The '07 law required the counties to win voter approval, however. NCAR, according to the testimony last week, spent upward of $3.5 million over the next two years in the 24 local campaigns—including those in Orange and Chatham counties.

In all 24, the transfer-tax levy was defeated. Other counties, including Wake, watched the string of defeats and backed away. None of North Carolina's 100 counties enacted it.

To finance its campaign, NCAR hit its 40,000 members with a "special dues assessment" of $70 on top of their regular tithes, which, including MLS fees, came to about $800 a year. This was in addition to money members contributed voluntarily to the NCAR's political action committee.

Harper was not alone in complaining about it—hundreds of other agents did as well. Indeed, despite NCAR doing everything it could to stop her, including barring her from entering association offices, Harper was elected by her fellow Raleigh-area agents to the local Realtors board.

However, with their livelihood linked to their association memberships, dissident agents balked, but they couldn't quit.

With the dues payments, NCAR contributed funds to 24 separate campaign committees, one in each county that held a referendum. But Michael Weisel, Harper's attorney and, like Wallace, an elections law expert, established that the 24 committees were managed, and may have been totally controlled, from NCAR headquarters in Greensboro.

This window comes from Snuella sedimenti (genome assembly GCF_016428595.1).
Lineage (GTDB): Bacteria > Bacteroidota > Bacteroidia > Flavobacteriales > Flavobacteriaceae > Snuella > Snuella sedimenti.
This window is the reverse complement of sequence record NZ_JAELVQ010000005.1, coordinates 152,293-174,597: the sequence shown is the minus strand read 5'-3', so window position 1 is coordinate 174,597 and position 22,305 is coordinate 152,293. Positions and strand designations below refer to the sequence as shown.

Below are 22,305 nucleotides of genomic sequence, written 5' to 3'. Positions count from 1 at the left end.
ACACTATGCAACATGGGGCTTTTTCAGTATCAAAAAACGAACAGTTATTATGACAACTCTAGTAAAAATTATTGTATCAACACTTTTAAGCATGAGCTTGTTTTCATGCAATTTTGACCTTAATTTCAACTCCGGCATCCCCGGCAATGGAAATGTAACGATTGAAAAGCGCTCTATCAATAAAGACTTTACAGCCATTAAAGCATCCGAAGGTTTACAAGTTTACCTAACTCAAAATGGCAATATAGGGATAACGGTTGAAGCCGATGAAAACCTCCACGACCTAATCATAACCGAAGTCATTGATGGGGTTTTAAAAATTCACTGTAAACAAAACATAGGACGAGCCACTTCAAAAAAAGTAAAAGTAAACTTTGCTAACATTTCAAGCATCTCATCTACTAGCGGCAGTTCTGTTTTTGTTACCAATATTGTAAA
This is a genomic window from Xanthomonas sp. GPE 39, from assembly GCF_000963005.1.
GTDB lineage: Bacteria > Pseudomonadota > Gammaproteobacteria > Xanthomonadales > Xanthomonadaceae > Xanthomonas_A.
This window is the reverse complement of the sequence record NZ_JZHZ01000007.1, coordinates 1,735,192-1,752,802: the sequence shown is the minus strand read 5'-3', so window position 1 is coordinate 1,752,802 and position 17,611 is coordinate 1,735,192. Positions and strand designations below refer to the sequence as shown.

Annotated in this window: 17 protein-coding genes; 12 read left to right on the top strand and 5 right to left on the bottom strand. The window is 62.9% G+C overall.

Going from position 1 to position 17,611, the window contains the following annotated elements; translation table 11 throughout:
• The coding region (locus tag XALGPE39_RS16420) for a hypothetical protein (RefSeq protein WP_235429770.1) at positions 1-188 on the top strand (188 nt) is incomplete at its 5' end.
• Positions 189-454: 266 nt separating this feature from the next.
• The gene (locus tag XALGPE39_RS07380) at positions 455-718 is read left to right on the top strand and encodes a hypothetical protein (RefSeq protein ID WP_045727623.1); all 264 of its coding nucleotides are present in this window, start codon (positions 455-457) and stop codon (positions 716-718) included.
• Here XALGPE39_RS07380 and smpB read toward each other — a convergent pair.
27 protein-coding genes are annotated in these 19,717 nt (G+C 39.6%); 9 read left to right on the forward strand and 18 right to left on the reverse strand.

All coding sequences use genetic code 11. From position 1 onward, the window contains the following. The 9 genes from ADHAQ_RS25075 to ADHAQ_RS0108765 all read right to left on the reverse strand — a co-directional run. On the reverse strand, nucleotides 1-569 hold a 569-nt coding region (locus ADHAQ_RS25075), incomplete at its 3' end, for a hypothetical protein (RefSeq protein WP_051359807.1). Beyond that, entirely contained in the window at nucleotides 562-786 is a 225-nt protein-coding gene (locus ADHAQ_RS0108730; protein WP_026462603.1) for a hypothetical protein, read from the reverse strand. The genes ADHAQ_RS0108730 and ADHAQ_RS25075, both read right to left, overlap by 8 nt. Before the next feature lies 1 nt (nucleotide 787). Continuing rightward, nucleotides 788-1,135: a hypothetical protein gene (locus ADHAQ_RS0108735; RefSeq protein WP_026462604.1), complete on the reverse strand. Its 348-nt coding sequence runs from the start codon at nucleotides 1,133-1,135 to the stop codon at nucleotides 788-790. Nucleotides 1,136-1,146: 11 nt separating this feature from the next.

Local record keeping was too sketchy to prove NCAR's control, Weisel said, and NCAR wasn't required to file reports at the State Board of Elections office. But local committees often spent money before receiving it, he discovered, covering it with NCAR "loans" that were later replaced by contributions.

After Weisel displayed a chart of the money flows back and forth from Greensboro to the local committees (and to a "grassroots" organization, the "N.C. Homeowners Alliance," through which NCAR spent $909,770), the Board of Elections voted 5-0 to require that such local spending also be reported to the state board.

In four states, Weisel said, courts have determined that to tie "voluntary" association dues and access to MLS is an illegal restraint of trade. Harper said she'd be happy if similar rulings occurred in North Carolina but doesn't have the money to fight the issue in the courts.

It may not be necessary. In 2008, NCAR's leaders announced a plan to keep hitting the members with special dues assessments until its "issues fund" reached $10 million. But with the real estate collapse, those leaders have departed, and there have been no more assessments.

Following the hearing, NCAR's director of government relations, Rick Zechini, said the association's board will consider the outcome, and Leake's comment that what NCAR did was morally wrong, at its next meeting. He declined to predict what the board will do.

Corporations, too, are theoretically voluntary, for shareholders and employees. If they don't like the corporation's politics, the causes or candidates it supports or opposes, shareholders can sell; employees can quit.

But Citizens United underscores the financial power held by a handful of corporate officers and board members. That power is derived from the efforts of their shareholders and employees, who may—in the case of a multinational firm—number in the millions.

The officers make business decisions on their behalf every day. Now, they'll make political decisions for them too—just like NCAR did for Becky Harper.